Critical MassHigh number of potential users. The higher the number of potential users, the easier it is to match routes with other users from the education sector may access the system[28,29]
PrivacyNeed for protecting personal data[30,35]
Free electionTravel mates are not imposed by the system[27,36]
TrustOnly workers from the education sector could to access to the system[37,38]
FeeThe system will not charge any cost to the users[31,32]
Save costThe system will inform users on the amount of money saved for each carpooling travel[13,33,34]
Save emissionsThe system will inform users on the amount of emissions to the environment saved[8,39]
Table 4. Carpooling match criteria.
Table 4. Carpooling match criteria.
Match LevelRequirements
Match 1Same home zip code AND same school zip code AND same timetable
Match 2Near home zip code(+1/−1) AND same school zip code AND same timetable
Match 3Same home zip code AND Near school zip code (+1/−1) AND same timetable
Match 4Same home zip code AND Same school zip code AND near entrance timetable (−1)
Match 5Same home zip code AND Same school zip code AND near exit timetable (+1)
Match 6Near zip code (+1/−1) AND near timetable (+1)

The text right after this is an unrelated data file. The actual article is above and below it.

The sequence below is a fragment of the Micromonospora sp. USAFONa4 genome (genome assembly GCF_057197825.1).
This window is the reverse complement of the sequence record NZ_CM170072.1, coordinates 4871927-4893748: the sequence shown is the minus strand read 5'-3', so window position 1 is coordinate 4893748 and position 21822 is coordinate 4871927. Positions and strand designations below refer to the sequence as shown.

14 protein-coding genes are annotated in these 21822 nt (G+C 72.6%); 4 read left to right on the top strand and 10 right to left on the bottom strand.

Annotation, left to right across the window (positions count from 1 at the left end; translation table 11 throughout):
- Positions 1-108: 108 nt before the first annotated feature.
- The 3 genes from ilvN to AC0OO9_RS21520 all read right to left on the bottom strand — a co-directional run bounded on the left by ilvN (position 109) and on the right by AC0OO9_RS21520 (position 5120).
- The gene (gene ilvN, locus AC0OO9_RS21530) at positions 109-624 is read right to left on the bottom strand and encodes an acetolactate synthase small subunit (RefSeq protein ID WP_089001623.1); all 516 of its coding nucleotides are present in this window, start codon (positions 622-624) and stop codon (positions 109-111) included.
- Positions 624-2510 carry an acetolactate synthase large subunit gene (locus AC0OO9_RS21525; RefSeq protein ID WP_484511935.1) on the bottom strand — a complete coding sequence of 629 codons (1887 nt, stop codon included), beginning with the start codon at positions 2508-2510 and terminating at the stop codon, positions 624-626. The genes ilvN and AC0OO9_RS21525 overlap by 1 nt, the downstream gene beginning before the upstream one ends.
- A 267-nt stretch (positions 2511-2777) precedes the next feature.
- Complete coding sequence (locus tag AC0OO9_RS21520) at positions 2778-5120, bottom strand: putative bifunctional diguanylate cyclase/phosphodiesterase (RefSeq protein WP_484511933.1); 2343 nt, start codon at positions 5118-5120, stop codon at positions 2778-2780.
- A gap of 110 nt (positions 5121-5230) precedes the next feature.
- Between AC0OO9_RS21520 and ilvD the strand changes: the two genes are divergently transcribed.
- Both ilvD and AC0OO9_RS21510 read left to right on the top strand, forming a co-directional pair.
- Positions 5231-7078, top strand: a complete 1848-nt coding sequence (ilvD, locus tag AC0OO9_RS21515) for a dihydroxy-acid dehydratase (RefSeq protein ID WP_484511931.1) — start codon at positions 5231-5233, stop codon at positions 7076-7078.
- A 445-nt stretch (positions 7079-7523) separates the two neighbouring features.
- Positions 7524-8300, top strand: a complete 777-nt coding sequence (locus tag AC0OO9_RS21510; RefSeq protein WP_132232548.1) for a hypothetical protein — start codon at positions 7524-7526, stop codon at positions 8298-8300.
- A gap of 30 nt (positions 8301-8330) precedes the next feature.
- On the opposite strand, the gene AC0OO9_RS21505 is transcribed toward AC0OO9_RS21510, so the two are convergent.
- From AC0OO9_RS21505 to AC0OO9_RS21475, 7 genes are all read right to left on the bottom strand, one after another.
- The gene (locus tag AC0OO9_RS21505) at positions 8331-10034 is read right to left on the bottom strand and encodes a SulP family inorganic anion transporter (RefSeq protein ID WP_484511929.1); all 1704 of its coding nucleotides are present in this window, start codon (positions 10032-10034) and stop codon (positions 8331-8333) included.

Table 5. Results from application of match criteria.
Table 5. Results from application of match criteria.
 Match ZipMatch Zip + TimetableSolo CarsCarpool Cars
Zip code—Zone 143.4830.4372
Zip code—Zone 230.4317.3941
Zip code—Zone 317.3913.0431
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Rey-Merchán, M.d.C.; López-Arquillos, A.; Pires Rosa, M.; Gómez-de-Gabriel, J.M. Proposal for an Institutional Carpooling System among Workers from the Public-Education Sector. Sustainability 2022, 14, 14601.

AMA Style

Rey-Merchán MdC, López-Arquillos A, Pires Rosa M, Gómez-de-Gabriel JM. Proposal for an Institutional Carpooling System among Workers from the Public-Education Sector. Sustainability. 2022; 14(21):14601.

Chicago/Turabian Style

Rey-Merchán, María del Carmen, Antonio López-Arquillos, Manuela Pires Rosa, and Jesús Manuel Gómez-de-Gabriel. 2022. "Proposal for an Institutional Carpooling System among Workers from the Public-Education Sector" Sustainability 14, no. 21: 14601.